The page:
Page 2D of my Monday USA Today stuck in my mind as I walked on my treadmill, logging the self-imposed mandatory 3-mile goal. I just turned 55 and my thoughts went from memories of past birthdays, to gratitude for my present blessings, to thoughts about what the future might hold. That is when Page 2D crept into my treadmill moments and into today’s blog post.

The Headline for page 2D reads “Health and Behavior.” The two stories on the page:

1.  “Gunplay explodes on PG-13 screens. Violence now exceeds the level found in R-rated movies.”

2.  “Research opens windows into the creative brain. Thinking differently can be cultivated, neuroscientists say…

As my treadmill entered the 2-mile count, I started to think about those articles and my thoughts created this blog post. Earlier that morning I had heard a news report about a 16-year-old’s birthday party in Houston that resulted in two people being shot to death. The article about the PG-13 movies discussed how Hollywood has gradually increased the violence in the PG-13 movies to the point that they have now become more graphic than many movies with stricter ratings.

I appreciate the effort of the Hollywood politics that cause movie stars to “take a stand” on things like bullying and gun control. It is, however, ludicrous to think that there is any power to their position unless they bring their own industry into the brightest of spotlights. Violent, blockbuster movies transform gun-carrying psychopaths into popular, wealthy celebrities with too much money and too much attention. Two families are grieving two sixteen year olds that should have had their entire lives ahead of them. Is there a correlation?

The second article I read would suggest there is. A panel discussion about creativity and the brain was offered by the Society for Neuroscience. Several points were made about why some people are creative and imaginative, and why others might not be. Antonio Damasio, a neuroscientist said, “Imagination is the cornerstone of creativity: It’s pretty hard to conceive that anyone could be creative without a rich imagination.” Later in the article Kay Redfield, a John Hopkins’ professor of psychiatry said that people with mental illnesses tended to be more creative than the general population. Shelley Carson, a Harvard researcher said, “The brain is a creativity machine. You just need to know how to manipulate the software to make it work for you.”

The most compelling statement for me was this: “Imagination depends on memory.” If people have filled their minds with violence, especially from a young age, what memories are producing their creativity? If their imaginations are born from creativity, what do people “imagine” themselves doing? And, if a person’s mind and character are weak, what actions are produced by those creative thoughts? The answers may be the lead stories tonight on the evening news.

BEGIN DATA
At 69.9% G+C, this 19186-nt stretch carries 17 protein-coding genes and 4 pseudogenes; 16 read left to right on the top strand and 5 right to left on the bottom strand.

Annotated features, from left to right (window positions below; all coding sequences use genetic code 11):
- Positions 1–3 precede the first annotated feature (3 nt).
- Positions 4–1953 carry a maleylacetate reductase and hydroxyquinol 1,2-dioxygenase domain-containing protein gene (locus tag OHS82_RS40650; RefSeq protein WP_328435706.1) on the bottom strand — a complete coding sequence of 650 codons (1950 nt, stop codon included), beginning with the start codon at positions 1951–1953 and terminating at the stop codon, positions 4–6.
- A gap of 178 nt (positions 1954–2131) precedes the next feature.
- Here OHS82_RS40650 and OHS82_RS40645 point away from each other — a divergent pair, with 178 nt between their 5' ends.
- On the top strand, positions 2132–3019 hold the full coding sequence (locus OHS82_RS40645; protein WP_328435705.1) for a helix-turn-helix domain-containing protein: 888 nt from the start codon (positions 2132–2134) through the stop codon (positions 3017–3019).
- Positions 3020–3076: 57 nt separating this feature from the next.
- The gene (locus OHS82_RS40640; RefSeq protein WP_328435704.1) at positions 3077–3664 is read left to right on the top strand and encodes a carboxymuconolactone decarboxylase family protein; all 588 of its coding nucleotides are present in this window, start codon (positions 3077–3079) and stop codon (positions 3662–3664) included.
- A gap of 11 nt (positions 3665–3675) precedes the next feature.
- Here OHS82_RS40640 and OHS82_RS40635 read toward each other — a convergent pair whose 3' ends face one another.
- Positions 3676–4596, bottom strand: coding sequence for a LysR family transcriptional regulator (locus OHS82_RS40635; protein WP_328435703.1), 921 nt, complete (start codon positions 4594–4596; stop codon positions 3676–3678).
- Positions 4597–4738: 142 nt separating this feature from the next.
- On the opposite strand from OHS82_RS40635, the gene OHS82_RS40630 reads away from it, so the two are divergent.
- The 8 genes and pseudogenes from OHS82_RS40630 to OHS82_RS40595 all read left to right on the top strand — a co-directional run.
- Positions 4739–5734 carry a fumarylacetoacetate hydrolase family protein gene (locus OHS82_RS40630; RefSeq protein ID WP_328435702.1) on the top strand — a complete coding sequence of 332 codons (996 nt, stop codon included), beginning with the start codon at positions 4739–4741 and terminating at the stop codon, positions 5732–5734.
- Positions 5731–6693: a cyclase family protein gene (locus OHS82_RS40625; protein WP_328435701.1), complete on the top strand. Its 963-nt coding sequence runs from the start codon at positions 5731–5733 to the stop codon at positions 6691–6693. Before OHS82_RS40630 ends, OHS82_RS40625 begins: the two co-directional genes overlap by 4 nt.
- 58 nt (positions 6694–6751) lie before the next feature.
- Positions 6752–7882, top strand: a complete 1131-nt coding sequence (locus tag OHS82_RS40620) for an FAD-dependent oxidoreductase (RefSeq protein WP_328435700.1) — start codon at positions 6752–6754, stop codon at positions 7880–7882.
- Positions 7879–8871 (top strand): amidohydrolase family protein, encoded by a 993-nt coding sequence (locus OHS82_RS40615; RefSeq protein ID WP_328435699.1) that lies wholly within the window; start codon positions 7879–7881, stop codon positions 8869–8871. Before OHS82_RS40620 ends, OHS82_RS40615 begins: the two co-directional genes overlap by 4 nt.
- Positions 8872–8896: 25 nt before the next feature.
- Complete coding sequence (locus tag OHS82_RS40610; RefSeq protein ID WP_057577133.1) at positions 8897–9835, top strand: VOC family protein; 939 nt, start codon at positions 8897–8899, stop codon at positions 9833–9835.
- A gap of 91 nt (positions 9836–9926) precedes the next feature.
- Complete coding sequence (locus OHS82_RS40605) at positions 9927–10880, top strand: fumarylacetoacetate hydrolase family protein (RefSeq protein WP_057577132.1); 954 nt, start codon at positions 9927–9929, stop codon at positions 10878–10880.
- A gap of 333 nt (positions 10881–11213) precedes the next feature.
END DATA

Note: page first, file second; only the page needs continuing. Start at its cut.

The treadmill hit mile three and I knew what I wanted to say to my readers today. I’m a Christian and believe in the Creator God…who “created man in his own image” (Genesis 1:27). We are created in the image of our Creator but we do not yet have the perfection of his character. God has blessed us with the ability to reason, think, create and imagine – but he has also blessed us with the right to choose. Could it be that Christians need to become more “creative” with our Christianity?

People flock to violent movies because they are compelling, popular and cause them to escape their realities for a time. Unfortunately, the movies have to become a little more violent each time to continue to be creative and entertaining. And there will always be people whose weaker minds confuse imagination and reality. The darkness is attractive. Satan and those who walk with him have been very “creative” in recent years.

Why isn’t Christianity the most exciting, creative force in the world? Why don’t we offer heaven as the most plausible escape from earthly realities? Christians have the most “creative” story to tell. 2 Corinthians 5:17 says, “Therefore, if anyone is in Christ, the new creation has come: The old has gone, the new is here!” When Jesus comes into someone’s life they are born again. Why isn’t that the most compelling story for our planet?

How “creative” are you with your witness? Does your new life in Christ intrigue people, or does it bore them? You have the most important, exciting news to share with this world. Spend some time with your Creator today. Imagine the glory and perfection of heaven. Think about your past. Who would you be today if God had not saved you and recreated you for heaven? Imagine standing before Jesus and telling him how grateful you are for his sacrifice of love. Then, imagine your future when you will dwell in his glorious presence forever.

The world needs some creative Christians who will shine light into the increasing darkness. Pray with King David and ask God to “create in you a pure heart and renew a steadfast spirit within you” (Psalm 51:10). My last thought after my 3-mile treadmill excursion with God was: If someone were to ask me what I want for my birthday this year it would be this: I want my readers to imagine themselves to be the most creative people on this planet – because they are children of the Creator God. Then I would like for each of you to light up this dark world with your creative Christianity. Now, imagine blessing my birthday by having an amazingly wonderful, fruit-filled day!

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